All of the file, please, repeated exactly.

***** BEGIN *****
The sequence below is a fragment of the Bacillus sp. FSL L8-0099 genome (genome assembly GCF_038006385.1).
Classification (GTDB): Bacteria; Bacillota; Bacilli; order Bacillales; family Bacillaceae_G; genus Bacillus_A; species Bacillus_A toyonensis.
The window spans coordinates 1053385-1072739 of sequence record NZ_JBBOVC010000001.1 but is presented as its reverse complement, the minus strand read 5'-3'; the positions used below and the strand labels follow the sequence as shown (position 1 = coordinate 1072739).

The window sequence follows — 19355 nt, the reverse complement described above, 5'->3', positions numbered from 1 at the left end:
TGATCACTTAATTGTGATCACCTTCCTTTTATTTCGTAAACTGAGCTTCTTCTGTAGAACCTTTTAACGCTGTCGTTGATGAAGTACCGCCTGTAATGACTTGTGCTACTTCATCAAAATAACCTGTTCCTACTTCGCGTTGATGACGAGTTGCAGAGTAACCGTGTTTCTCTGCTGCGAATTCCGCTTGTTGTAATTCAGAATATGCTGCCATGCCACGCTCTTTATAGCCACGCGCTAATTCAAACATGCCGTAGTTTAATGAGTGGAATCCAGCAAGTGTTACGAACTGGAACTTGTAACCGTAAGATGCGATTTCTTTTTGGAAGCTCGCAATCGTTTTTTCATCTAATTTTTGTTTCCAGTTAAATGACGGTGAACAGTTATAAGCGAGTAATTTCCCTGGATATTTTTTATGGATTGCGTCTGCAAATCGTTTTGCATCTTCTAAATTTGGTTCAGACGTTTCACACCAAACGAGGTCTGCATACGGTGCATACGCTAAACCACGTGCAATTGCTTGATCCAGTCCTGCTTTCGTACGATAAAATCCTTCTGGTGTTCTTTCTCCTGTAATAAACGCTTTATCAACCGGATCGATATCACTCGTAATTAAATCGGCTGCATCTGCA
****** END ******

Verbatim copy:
The sequence below is a fragment of the Bacillus sp. FSL L8-0099 genome (genome assembly GCF_038006385.1).
Classification (GTDB): Bacteria; Bacillota; Bacilli; order Bacillales; family Bacillaceae_G; genus Bacillus_A; species Bacillus_A toyonensis.
The window spans coordinates 1053385-1072739 of sequence record NZ_JBBOVC010000001.1 but is presented as its reverse complement, the minus strand read 5'-3'; the positions used below and the strand labels follow the sequence as shown (position 1 = coordinate 1072739).

The window sequence follows — 19355 nt, the reverse complement described above, 5'->3', positions numbered from 1 at the left end:
TGATCACTTAATTGTGATCACCTTCCTTTTATTTCGTAAACTGAGCTTCTTCTGTAGAACCTTTTAACGCTGTCGTTGATGAAGTACCGCCTGTAATGACTTGTGCTACTTCATCAAAATAACCTGTTCCTACTTCGCGTTGATGACGAGTTGCAGAGTAACCGTGTTTCTCTGCTGCGAATTCCGCTTGTTGTAATTCAGAATATGCTGCCATGCCACGCTCTTTATAGCCACGCGCTAATTCAAACATGCCGTAGTTTAATGAGTGGAATCCAGCAAGTGTTACGAACTGGAACTTGTAACCGTAAGATGCGATTTCTTTTTGGAAGCTCGCAATCGTTTTTTCATCTAATTTTTGTTTCCAGTTAAATGACGGTGAACAGTTATAAGCGAGTAATTTCCCTGGATATTTTTTATGGATTGCGTCTGCAAATCGTTTTGCATCTTCTAAATTTGGTTCAGACGTTTCACACCAAACGAGGTCTGCATACGGTGCATACGCTAAACCACGTGCAATTGCTTGATCCAGTCCTGCTTTCGTACGATAAAATCCTTCTGGTGTTCTTTCTCCTGTAATAAACGCTTTATCAACCGGATCGATATCACTCGTAATTAAATCGGCTGCATCTGCA